Science songs – why so silly?

Why are songs about science often so silly?

You know what I mean. They try to fit long words in the lyrics for the sake of scientific accuracy, they’re reductionist and literal, and they’re often parodies of existing songs with the words changed to be about science.

Some of them are really popular. These days, Tom Lehrer’s Elements song is probably better known than the original words to Gilbert and Sullivan’s tune. Science comedy is gaining in popularity, and silly songs about science seem to have an audience on YouTube as well.

But why are they always silly? Or: Why are there so few serious songs about science?

One reason is that to many people, “science” is abstract and impersonal. It’s not considered a topic for an emotional song. There are far more songs about technology (like email or phones) because technology is integrated in people’s day-to-day lives. Arcade Fire’s We Used To Wait is a good example. Science, on the other hand, is seen as impersonal: it’s taught in school as discovery of facts that are completely independent of the person observing them.

When the topic of songs is “scientists” rather than “science”, the tone shifts to something less silly and less literal. Scientists in music are often symbolic for determination and stubbornness. In The Flaming Lips’ Race for the Prize, two scientists are “locked in heated battle”, “so determined” to find a cure “if it kills them”. In Coldplay’s The Scientist, probably the most well-known (but not the best) scientist song, the metaphorical scientist character understands science better than love. Here, science is the opposite of emotion.

Songs about science itself, rather than songs about fictional scientists, are often cheery folksy tunes or parodies of pop songs in which words like “photosynthesis” and “deoxyribose” have to be worked into the meter, and where scientific accuracy is more important than creating something that’s pleasant to listen to. Metaphors are rare. Everything is literal. In a science song you can’t just say things like “science is the opposite of emotion”, which I wrote in the paragraph above, and expect people to know that this is not really true, and that it was shorthand for “people sometimes use science as a metaphor to describe a lack of emotion”. People might misunderstand. Everything in a science song has to be accurate, and that’s what often makes it silly. It’s contrived.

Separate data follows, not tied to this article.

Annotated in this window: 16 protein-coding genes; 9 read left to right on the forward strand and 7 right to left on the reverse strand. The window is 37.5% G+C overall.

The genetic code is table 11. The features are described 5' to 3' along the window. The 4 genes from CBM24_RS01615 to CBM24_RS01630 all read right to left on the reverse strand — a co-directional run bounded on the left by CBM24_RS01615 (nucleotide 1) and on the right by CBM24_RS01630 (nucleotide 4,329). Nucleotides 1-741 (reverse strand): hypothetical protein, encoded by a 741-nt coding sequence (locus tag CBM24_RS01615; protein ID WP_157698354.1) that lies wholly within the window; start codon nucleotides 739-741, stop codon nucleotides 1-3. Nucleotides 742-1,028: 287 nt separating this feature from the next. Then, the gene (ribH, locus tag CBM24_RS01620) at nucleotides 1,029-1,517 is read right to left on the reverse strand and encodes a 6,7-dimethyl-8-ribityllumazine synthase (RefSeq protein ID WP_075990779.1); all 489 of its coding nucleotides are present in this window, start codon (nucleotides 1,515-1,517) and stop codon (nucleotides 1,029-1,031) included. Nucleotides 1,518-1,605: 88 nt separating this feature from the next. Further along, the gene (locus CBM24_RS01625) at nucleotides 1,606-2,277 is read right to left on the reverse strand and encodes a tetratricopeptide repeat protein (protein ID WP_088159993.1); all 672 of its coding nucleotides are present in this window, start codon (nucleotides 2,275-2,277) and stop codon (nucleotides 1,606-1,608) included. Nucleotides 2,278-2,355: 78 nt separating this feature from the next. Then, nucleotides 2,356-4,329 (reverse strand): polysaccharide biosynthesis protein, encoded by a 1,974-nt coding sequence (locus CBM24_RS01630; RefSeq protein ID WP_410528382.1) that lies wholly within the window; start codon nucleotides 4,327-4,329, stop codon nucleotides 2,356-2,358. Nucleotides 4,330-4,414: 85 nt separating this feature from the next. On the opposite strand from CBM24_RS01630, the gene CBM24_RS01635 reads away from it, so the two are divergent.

Science songs have such a reputation for silliness that people joke about it. Country singer Brad Paisley quipped at A Prairie Home Companion that he wrote an album about geology. The audience immediately laughed. He then proceeded to sing about the geological features of Tennessee, still to a lot of laughter. When the song ends, host Garrison Keillor says “That’s about as good as a song about geology gets”. Music about science is inherently silly because who wants to listen to a bunch of facts set to music?

Some science songs are deliberate educational tools, where being factual is important, but many others are not. YouTube is full of science parodies. They’re not all trying to teach you something – they’re having fun. People watch the videos, because they know the original song and the scientific references, and they want to laugh along with the creators.

It’s basically fan art, and in that sense, it’s very similar to filk.

Probably the only music genre to have gotten its name through a typo, filk is music created by science fiction fans, about the science fiction universes and characters they love. It originated at sci-fi conventions where people brought instruments and sang songs based on known melodies.

Change the topic from science fiction to science, and you end up with songs like Lab Slave, Bad Project, Defining Gravity or The Element Song.  Some are recorded in a lab, others are professional productions, but all of these examples are songs by people who like science and sing about it.

Like filk, such science songs are meant to be shared among people who get it. It creates a sense of community to be able to share a song about a thing you know and like with other people who know what you’re singing about. We laugh in recognition because we know what it’s like to work in a lab, or how many long and difficult names are in the periodic table of elements.  There’s more about the social aspect of “filking” on Wikipedia, and you can easily see how a lot of the same community ideas apply to these sorts of science songs.

So, if you consider “science songs” to be these literal and factual songs that fit the filk phenotype, then they are indeed often humourous, parodying existing songs, and full of inside jokes and jargon. But there are other songs that allude to science. They aren’t always literal, they might be about people instead of facts, they only vaguely hint at scientific concepts, and they are original compositions rather than parodies.Nevertheless, they are inspired by science, but they aren’t meant to be funny.

A few months ago, The Guardian published a list of some great songs inspired by science. The list includes Joanna Newsom, Kate Bush, David Bowie, Ella Fitzgerald, The Cure, Josh Ritter, the aforementioned Flaming Lips, and many others. You might have heard some of these songs before, and just never considered that you were listening to a song about science.

So yes, lots of science songs are silly, but maybe that’s because we only consider the silly ones to be “science songs”, and we think of the others as just regular music.

Eva

Eva Amsen is a writer, science communicator and blogger, interested in the overlap between science and music, art, pop culture, and daily life. Portfolio | Twitter | Contact

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